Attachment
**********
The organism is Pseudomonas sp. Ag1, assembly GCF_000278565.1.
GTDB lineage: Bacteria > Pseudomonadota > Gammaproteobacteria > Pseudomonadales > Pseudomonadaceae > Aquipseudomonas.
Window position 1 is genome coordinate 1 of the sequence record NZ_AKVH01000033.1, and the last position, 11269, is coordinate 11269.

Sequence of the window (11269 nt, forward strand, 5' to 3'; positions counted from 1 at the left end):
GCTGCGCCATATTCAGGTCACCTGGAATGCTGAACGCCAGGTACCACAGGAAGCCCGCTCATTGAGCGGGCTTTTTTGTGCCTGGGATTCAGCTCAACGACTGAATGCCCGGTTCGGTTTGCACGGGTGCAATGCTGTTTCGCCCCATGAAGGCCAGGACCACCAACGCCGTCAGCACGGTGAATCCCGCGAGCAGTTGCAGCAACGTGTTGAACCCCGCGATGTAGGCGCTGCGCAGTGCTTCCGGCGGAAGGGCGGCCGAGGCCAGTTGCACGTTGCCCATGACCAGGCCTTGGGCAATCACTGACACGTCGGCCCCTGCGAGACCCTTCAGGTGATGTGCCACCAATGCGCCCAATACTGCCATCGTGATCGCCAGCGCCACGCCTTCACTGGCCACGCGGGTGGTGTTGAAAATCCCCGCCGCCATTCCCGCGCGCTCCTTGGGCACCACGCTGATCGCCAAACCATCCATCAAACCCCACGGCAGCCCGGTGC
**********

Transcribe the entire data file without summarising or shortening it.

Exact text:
The organism is Pseudomonas sp. Ag1, assembly GCF_000278565.1.
GTDB lineage: Bacteria > Pseudomonadota > Gammaproteobacteria > Pseudomonadales > Pseudomonadaceae > Aquipseudomonas.
Window position 1 is genome coordinate 1 of the sequence record NZ_AKVH01000033.1, and the last position, 11269, is coordinate 11269.

Sequence of the window (11269 nt, forward strand, 5' to 3'; positions counted from 1 at the left end):
GCTGCGCCATATTCAGGTCACCTGGAATGCTGAACGCCAGGTACCACAGGAAGCCCGCTCATTGAGCGGGCTTTTTTGTGCCTGGGATTCAGCTCAACGACTGAATGCCCGGTTCGGTTTGCACGGGTGCAATGCTGTTTCGCCCCATGAAGGCCAGGACCACCAACGCCGTCAGCACGGTGAATCCCGCGAGCAGTTGCAGCAACGTGTTGAACCCCGCGATGTAGGCGCTGCGCAGTGCTTCCGGCGGAAGGGCGGCCGAGGCCAGTTGCACGTTGCCCATGACCAGGCCTTGGGCAATCACTGACACGTCGGCCCCTGCGAGACCCTTCAGGTGATGTGCCACCAATGCGCCCAATACTGCCATCGTGATCGCCAGCGCCACGCCTTCACTGGCCACGCGGGTGGTGTTGAAAATCCCCGCCGCCATTCCCGCGCGCTCCTTGGGCACCACGCTGATCGCCAAACCATCCATCAAACCCCACGGCAGCCCGGTGC